A couple of Circle of Hope’s resident musical geniuses (yes we have many), Dan and Pat McGowan released an album in July called “If/When” with their band, The Tea Club. It has been amazing. When they played “Creature,” the almost thirty minute track that this post walks through, at their penultimate show of their US Tour at Underground Arts in Philadelphia, I wept worshipful tears of joy with my hands raised in praise. “All will be revealed/All will see the wisdom/All will be restored/All will know forgiveness/All your creatures long for the new creation/Where boundaries of death are ever failing.” My Advent hope for Jesus’ deliverance and ultimate return to set things right in this ruined age swelled to brimming.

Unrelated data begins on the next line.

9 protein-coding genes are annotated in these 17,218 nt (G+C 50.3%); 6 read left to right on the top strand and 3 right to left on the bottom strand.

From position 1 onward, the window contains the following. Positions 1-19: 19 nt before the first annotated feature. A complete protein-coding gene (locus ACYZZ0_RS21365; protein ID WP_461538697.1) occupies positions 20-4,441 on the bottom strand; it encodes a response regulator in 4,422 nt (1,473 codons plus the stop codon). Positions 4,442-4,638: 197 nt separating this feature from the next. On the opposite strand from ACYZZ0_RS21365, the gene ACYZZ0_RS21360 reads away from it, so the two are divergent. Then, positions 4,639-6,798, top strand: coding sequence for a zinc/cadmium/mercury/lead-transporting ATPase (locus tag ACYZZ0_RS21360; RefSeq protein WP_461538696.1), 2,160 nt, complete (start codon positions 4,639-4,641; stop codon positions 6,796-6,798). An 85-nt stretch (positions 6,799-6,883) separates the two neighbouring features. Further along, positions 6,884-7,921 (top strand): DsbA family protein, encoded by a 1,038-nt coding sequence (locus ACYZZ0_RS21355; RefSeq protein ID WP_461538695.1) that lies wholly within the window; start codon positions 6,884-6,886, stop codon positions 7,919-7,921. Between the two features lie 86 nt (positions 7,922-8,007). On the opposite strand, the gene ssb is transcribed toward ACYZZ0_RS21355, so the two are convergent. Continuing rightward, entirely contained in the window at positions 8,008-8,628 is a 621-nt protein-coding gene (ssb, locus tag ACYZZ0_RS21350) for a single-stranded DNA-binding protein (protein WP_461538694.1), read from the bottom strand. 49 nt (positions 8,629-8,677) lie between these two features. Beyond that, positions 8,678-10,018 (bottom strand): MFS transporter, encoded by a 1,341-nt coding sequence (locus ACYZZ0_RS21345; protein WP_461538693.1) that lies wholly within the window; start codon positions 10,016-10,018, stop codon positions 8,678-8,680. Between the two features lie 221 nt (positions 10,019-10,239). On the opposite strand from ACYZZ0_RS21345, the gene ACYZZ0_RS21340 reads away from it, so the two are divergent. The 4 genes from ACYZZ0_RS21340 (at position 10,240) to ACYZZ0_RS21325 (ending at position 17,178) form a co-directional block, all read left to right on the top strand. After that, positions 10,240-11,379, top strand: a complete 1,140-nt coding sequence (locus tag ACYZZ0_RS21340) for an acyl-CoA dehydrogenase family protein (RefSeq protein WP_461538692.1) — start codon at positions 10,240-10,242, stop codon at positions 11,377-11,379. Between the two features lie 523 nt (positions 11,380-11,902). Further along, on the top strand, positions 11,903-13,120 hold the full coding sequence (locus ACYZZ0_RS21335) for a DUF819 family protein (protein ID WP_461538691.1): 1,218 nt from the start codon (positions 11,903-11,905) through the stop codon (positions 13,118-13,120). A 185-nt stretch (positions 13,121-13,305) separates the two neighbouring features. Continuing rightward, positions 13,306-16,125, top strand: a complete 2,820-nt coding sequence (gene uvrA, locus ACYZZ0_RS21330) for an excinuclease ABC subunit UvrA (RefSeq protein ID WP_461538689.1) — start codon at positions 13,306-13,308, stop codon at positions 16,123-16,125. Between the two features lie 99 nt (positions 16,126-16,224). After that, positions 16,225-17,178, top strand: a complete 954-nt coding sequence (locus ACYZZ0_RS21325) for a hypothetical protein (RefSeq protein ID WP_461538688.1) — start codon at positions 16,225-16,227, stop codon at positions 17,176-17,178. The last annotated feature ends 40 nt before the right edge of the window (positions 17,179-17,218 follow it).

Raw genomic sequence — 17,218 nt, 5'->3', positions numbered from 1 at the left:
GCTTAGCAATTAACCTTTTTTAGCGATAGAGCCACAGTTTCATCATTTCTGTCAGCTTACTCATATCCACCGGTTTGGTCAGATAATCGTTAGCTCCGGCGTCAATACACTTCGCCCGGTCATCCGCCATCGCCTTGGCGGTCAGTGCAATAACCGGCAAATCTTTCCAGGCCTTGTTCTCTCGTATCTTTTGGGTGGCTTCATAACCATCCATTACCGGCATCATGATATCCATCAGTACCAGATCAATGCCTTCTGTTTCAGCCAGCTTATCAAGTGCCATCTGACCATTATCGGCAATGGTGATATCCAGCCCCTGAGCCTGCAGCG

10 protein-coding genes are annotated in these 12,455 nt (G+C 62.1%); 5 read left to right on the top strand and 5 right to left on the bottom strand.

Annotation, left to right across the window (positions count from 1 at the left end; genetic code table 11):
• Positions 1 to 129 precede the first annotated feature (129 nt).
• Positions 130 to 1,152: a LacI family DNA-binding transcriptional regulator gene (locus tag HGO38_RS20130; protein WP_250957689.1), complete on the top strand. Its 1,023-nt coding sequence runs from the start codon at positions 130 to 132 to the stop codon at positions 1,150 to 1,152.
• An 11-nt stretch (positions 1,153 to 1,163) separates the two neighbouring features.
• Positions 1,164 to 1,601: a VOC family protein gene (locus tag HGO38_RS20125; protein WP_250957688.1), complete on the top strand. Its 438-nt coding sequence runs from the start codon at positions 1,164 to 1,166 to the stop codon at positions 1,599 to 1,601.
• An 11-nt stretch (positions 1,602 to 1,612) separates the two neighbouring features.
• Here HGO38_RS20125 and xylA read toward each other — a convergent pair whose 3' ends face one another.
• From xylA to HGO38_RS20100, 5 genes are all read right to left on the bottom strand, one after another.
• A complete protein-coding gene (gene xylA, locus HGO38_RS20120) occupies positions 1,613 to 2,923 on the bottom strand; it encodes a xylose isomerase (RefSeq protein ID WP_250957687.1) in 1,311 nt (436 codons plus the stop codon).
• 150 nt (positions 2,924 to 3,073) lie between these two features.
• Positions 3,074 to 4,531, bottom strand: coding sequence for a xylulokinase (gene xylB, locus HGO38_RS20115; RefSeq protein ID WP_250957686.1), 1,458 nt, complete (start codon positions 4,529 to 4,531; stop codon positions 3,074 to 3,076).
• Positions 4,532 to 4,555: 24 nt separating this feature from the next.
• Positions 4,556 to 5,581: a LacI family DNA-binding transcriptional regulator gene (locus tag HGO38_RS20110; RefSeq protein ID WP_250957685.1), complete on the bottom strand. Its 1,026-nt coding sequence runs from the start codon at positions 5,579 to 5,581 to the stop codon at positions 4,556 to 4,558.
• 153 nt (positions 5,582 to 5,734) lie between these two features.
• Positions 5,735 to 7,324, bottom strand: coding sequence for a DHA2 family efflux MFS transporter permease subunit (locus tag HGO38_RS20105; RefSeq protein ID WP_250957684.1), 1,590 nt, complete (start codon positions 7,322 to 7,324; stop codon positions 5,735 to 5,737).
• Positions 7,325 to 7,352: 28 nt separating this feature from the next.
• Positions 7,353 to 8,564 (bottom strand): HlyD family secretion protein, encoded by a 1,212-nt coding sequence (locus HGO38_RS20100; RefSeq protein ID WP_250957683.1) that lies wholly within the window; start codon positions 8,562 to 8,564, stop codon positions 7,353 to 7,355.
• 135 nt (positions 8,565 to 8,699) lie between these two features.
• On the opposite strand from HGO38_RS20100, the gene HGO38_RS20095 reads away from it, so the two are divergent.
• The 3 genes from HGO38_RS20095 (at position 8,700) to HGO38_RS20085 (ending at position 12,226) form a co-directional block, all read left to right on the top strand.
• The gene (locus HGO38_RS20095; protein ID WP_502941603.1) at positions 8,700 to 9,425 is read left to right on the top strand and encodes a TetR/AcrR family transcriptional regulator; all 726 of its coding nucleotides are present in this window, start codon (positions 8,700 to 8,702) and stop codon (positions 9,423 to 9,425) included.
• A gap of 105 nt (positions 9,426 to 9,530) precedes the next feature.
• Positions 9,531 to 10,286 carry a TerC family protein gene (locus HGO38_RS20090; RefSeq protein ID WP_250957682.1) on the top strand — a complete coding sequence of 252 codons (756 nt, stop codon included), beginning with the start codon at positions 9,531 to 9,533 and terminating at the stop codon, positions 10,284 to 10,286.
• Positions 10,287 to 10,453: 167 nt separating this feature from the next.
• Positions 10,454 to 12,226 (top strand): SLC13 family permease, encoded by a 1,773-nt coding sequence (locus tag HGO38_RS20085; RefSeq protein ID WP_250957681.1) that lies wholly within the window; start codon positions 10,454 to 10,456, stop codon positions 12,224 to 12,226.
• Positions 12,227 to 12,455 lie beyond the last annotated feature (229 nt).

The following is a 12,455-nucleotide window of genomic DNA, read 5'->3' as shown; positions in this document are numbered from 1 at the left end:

2. Nobody Wants to Deny the Flesh: Audre Lorde and Jesus on the Erotic 

By chance I ended up at a lecture at Uncle Bobbie’s coffee shop in Germantown, Philadelphia. I was struck by Adrienne Maree Brown‘s book-long riff on an essay Audre Lorde wrote in the seventies.  “All that is erotic has been defined as sinful, probably because not enough men gouged out their eyes or cut off their members. Instead they controlled women and denied the potential erotic in themselves because it came less naturally and because it was harder to share the feeling and not just use others.” I have been tuning in to the erotic, rightly defined, as a source of natural revelation. Enjoying pleasure as a gift from God is a better way to master sin that simple abnegation.

They are superimposed together in this image — perfect.

3. Bieber and Sheeran Channel Our Loneliness to Number One